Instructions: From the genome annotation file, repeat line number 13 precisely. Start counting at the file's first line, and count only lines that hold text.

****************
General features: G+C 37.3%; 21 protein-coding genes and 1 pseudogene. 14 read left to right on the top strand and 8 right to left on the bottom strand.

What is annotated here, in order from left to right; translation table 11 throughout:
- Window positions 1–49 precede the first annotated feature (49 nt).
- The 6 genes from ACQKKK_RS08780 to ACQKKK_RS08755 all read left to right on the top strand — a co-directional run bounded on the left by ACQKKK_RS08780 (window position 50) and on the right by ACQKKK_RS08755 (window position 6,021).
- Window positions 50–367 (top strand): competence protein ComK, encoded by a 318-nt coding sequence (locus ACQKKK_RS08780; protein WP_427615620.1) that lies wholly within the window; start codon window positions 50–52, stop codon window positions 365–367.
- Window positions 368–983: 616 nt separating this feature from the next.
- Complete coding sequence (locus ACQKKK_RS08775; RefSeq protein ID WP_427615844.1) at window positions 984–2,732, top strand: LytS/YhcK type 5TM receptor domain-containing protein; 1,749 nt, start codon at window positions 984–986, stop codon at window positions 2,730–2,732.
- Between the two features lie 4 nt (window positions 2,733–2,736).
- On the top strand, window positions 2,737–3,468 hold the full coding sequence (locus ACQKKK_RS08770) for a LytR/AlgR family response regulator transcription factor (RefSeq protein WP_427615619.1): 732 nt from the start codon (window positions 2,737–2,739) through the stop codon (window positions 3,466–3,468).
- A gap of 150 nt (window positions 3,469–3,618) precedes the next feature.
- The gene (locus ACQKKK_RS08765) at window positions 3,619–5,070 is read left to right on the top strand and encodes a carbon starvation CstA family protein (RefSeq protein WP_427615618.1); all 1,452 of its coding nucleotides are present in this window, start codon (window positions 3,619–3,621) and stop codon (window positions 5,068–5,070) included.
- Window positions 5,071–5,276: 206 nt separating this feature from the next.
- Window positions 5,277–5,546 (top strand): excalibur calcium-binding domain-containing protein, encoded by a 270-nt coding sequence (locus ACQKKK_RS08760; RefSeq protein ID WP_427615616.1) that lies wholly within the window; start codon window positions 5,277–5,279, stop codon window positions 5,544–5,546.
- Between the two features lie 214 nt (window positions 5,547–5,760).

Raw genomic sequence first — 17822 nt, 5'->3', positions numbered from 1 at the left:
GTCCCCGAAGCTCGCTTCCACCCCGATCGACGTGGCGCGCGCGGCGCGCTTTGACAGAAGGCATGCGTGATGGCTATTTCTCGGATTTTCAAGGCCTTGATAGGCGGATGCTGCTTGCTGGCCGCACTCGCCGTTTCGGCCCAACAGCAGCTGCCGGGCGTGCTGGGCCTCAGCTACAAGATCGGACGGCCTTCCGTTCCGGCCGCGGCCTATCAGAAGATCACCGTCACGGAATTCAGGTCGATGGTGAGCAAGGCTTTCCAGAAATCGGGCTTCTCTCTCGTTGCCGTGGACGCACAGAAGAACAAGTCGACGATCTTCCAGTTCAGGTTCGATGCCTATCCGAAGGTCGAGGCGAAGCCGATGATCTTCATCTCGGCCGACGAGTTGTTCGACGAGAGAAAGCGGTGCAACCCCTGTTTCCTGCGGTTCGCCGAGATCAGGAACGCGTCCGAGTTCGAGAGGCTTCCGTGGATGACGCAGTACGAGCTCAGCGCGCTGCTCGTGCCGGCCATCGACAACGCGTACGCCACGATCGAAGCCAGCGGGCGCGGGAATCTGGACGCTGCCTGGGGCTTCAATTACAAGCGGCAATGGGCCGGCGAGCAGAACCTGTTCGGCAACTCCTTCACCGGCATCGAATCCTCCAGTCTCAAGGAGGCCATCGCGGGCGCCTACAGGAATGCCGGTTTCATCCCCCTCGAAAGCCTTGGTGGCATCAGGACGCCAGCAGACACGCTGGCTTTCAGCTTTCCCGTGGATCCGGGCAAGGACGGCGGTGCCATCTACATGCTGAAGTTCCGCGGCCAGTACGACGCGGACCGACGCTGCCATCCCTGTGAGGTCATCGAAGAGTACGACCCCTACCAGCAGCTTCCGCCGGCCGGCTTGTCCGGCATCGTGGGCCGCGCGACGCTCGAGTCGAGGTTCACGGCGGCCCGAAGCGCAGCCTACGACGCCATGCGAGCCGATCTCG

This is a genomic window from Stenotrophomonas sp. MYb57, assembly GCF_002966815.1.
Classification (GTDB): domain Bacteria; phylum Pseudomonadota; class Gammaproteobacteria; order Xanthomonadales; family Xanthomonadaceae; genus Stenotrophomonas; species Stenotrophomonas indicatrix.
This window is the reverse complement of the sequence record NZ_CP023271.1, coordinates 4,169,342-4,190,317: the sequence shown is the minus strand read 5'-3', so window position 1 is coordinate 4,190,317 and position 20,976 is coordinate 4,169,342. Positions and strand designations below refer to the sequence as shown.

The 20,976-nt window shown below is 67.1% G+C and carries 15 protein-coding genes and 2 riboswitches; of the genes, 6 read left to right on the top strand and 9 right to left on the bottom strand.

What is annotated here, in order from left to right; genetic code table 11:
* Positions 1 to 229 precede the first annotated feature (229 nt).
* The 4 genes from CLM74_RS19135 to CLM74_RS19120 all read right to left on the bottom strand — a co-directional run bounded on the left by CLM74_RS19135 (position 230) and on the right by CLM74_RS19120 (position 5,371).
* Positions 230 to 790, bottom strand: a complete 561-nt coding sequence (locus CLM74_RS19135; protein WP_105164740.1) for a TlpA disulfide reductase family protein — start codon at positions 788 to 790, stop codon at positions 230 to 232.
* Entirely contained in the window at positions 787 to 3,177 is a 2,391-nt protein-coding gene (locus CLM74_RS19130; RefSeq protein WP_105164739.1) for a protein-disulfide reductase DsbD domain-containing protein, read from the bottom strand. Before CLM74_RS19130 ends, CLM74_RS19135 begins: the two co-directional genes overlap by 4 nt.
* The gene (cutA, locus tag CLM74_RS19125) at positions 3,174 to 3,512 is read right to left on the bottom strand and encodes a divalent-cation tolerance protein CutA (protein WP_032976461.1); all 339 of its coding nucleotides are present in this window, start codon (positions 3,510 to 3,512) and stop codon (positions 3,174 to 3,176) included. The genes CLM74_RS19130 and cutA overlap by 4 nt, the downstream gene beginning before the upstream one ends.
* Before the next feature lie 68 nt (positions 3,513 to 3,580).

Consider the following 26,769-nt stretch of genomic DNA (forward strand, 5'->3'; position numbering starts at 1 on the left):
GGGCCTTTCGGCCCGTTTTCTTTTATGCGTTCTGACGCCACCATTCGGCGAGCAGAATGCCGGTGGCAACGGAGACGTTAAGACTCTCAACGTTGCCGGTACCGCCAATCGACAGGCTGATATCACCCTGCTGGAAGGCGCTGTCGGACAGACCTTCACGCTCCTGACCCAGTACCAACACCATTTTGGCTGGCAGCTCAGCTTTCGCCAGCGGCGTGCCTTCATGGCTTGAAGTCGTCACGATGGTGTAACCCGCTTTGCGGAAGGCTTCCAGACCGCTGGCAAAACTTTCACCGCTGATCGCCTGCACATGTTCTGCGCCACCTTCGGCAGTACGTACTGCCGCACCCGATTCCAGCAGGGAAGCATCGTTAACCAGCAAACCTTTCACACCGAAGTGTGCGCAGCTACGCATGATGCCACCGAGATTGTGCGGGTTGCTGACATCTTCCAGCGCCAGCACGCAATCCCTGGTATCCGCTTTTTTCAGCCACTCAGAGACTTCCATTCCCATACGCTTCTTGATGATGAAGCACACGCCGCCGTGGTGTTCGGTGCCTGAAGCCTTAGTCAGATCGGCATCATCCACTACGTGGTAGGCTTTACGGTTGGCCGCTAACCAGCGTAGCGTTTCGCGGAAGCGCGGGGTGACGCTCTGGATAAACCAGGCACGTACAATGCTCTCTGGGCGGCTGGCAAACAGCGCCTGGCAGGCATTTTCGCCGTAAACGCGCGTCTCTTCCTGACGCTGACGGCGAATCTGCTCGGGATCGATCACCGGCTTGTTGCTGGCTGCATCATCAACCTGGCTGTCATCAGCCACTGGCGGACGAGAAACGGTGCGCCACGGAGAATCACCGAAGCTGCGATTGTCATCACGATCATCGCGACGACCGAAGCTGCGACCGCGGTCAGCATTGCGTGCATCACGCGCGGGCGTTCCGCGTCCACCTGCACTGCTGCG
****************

- Window positions 5,277–5,546 (top strand): excalibur calcium-binding domain-containing protein, encoded by a 270-nt coding sequence (locus ACQKKK_RS08760; RefSeq protein ID WP_427615616.1) that lies wholly within the window; start codon window positions 5,277–5,279, stop codon window positions 5,544–5,546.